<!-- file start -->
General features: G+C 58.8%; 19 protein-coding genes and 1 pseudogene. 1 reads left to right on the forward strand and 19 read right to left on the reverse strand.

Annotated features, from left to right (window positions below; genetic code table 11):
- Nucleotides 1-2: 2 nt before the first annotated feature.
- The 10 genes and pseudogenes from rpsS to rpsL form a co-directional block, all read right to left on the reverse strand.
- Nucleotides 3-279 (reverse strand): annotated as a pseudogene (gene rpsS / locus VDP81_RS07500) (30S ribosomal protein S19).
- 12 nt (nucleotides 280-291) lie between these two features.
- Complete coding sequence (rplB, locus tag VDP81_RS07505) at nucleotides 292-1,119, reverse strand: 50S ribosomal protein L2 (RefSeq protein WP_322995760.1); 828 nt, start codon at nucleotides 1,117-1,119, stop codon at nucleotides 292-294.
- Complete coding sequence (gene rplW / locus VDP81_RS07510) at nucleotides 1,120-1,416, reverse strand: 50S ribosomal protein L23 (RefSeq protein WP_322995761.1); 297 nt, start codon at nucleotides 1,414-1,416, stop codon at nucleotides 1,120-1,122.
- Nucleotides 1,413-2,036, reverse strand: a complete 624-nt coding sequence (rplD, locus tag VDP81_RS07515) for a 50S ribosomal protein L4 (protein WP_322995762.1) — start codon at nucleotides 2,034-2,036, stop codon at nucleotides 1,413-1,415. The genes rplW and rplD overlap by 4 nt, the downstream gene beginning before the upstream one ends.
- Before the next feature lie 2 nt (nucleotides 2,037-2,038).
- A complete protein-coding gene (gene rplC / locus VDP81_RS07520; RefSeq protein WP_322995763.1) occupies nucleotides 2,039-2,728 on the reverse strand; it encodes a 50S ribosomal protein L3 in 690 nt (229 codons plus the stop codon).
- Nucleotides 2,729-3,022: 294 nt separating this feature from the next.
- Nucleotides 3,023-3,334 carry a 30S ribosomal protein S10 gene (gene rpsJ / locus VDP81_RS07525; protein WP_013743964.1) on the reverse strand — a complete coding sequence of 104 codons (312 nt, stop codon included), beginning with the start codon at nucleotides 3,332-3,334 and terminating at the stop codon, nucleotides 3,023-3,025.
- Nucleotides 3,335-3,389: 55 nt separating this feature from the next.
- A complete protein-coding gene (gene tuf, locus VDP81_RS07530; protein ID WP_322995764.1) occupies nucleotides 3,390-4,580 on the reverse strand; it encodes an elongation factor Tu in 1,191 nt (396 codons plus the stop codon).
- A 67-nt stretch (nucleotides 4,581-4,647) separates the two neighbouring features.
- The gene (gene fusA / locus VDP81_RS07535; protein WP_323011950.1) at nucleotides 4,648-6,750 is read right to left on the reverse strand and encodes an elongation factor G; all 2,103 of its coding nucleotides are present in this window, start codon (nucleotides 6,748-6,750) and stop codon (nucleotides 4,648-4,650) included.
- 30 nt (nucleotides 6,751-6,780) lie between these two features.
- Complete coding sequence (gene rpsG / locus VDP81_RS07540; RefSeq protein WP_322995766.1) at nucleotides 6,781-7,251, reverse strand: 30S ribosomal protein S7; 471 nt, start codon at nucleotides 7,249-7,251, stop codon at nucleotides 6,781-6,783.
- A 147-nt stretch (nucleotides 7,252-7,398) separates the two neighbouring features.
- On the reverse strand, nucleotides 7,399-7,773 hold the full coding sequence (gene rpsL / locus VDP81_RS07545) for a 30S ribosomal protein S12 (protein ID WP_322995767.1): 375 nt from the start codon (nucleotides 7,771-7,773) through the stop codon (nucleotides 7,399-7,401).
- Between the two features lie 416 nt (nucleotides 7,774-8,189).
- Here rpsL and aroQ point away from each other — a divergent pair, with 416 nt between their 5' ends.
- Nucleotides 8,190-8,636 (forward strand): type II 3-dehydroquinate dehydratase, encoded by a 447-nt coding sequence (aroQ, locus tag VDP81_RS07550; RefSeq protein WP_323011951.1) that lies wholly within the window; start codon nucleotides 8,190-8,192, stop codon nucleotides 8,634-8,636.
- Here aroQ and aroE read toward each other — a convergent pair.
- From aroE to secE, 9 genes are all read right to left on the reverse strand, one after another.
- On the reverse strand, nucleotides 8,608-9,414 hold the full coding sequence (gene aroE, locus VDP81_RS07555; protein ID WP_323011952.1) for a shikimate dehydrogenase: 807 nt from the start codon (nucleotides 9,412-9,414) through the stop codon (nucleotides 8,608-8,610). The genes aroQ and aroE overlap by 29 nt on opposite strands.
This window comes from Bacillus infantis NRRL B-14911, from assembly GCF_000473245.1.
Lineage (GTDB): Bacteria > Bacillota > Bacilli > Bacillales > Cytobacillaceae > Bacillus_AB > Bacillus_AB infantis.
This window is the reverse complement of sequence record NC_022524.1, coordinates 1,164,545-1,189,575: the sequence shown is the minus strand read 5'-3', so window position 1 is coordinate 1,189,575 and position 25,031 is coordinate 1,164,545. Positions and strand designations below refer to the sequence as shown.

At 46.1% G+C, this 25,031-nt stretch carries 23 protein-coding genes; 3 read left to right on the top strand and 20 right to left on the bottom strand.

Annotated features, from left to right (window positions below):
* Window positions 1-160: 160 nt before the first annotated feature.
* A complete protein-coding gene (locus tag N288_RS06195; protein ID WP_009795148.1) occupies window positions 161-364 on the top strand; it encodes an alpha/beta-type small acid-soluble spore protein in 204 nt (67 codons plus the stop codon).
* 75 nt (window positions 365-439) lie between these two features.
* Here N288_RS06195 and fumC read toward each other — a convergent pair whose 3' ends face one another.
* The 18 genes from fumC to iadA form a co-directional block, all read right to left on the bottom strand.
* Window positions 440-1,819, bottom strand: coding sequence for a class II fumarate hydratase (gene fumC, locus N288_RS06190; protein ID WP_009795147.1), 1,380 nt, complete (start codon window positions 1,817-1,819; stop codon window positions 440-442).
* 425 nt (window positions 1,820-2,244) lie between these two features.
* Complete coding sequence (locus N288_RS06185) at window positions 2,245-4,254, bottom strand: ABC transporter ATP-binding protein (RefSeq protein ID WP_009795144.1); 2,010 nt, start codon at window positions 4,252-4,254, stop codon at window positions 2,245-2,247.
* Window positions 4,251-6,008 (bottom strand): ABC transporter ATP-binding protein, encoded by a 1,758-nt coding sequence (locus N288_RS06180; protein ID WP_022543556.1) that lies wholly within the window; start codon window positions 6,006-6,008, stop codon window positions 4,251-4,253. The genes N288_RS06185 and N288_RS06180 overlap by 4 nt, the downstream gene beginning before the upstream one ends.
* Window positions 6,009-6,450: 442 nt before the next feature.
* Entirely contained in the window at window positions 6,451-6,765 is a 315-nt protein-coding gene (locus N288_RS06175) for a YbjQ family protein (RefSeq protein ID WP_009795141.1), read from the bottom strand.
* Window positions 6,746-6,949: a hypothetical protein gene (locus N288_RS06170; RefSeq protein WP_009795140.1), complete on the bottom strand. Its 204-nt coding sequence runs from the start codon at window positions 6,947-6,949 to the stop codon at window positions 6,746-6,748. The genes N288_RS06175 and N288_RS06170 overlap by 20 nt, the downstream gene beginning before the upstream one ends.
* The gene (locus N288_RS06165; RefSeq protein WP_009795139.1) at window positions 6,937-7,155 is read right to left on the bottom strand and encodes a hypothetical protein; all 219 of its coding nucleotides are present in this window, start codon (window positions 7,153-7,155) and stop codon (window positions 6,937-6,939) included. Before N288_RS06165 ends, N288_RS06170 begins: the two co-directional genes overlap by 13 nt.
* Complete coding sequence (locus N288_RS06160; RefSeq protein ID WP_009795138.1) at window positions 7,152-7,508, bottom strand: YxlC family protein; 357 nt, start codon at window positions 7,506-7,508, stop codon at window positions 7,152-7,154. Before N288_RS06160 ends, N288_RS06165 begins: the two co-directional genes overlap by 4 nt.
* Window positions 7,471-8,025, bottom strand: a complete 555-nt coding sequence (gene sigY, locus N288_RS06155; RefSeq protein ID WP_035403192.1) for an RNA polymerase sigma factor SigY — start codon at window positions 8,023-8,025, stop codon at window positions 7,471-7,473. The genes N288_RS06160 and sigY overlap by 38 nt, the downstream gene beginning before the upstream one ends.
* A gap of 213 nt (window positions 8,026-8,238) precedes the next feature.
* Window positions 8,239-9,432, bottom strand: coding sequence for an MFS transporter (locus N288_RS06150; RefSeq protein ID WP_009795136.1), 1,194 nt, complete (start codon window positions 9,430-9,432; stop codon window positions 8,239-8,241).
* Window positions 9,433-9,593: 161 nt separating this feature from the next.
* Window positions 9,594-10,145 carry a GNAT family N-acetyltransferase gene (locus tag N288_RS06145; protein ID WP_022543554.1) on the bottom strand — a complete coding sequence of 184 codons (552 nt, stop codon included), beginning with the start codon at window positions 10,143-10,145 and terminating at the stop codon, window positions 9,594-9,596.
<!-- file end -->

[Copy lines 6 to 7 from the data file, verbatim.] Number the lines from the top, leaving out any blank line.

- 12 nt (nucleotides 280-291) lie between these two features.
- Complete coding sequence (rplB, locus tag VDP81_RS07505) at nucleotides 292-1,119, reverse strand: 50S ribosomal protein L2 (RefSeq protein WP_322995760.1); 828 nt, start codon at nucleotides 1,117-1,119, stop codon at nucleotides 292-294.